4. In the past, you have worked for Democratic candidates such as Senator Carol Moseley Braun. What made you change your political affiliation and run as a Green candidate.

I have felt a growing discontent with the democratic party over the years as repeatedly promising candidates are elected and then co-opted by the Democratic leadership. While I did not vote for Obama, I felt myself being taken in by his masterful rhetoric and I feel much the same betrayal that those who voted for him must now feel.

5. If you could recommend one book that all Americans read before voting, what would it be?

Escape From Freedom by Erich Fromm, This book, written by Fromm during the 1930’s in Germany, recounts the psychological manipulation employed by the NAZIs as they sought to impose their ideological will on an unsuspecting electorate. The book was published before we learned of the most severe atrocities of the NAZI regime, but Fromm describes the ideology of NAZIism as one of extreme opportunism even prior to those revelations. We have seen this extreme opportunism infect every branch of government and the natural monopoly sectors of our government and economy. Everything in politics is now evaluated according to how it can enrich the economic and political elite.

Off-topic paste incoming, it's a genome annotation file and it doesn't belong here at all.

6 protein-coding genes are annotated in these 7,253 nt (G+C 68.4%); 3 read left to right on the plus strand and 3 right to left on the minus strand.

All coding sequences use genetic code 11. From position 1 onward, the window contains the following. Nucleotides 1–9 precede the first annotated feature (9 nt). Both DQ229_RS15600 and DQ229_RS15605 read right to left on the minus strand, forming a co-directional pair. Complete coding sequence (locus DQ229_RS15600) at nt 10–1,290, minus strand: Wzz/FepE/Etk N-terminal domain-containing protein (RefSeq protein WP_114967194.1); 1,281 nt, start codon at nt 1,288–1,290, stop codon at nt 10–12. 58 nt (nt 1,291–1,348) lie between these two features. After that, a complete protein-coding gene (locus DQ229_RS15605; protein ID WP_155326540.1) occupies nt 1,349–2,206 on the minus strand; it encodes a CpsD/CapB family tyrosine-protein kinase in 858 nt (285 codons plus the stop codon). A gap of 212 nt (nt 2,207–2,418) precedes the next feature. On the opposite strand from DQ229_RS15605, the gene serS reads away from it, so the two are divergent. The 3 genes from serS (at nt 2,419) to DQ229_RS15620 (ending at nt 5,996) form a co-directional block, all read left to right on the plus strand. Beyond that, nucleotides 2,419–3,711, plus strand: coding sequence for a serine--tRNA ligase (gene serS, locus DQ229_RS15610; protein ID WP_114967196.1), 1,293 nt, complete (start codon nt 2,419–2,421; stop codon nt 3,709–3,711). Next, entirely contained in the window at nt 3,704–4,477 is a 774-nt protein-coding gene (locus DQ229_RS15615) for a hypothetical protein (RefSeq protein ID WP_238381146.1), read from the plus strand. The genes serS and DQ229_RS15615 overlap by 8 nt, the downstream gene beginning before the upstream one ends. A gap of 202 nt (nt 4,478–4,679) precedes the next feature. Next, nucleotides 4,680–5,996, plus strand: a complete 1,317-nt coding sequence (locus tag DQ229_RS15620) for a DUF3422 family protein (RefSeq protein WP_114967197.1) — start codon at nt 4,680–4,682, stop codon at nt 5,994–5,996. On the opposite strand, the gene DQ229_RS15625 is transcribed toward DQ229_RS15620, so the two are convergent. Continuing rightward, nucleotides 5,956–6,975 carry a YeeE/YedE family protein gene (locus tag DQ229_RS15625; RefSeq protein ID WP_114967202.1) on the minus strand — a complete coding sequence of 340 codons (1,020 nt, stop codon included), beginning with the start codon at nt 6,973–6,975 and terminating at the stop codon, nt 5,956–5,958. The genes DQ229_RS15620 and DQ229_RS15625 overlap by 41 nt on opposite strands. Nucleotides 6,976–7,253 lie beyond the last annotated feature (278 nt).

Fromm shows the ways the NAZI government used contempt for the weak and the indigent as a way to manipulate mass support for their own enrichment. As long as the unsuspecting masses directed their scorn at Jews or Slovaks, it was easy to draw their attention away from the thievery in government taking place before their very eyes. We have seen a proliferation of these same tactics in the United States as scorn is directed against welfare recipients, poor single mothers, or Mexicans as the alleged source of our economic woes, while government at all levels is used to siphon off the public wealth and redistribute income from working men and women to the super-rich.

Today the Republicans and Democrats have both become the parties of extreme opportunism. They happily sell off the commons of the American people and disregard the interests of the American people at every turn.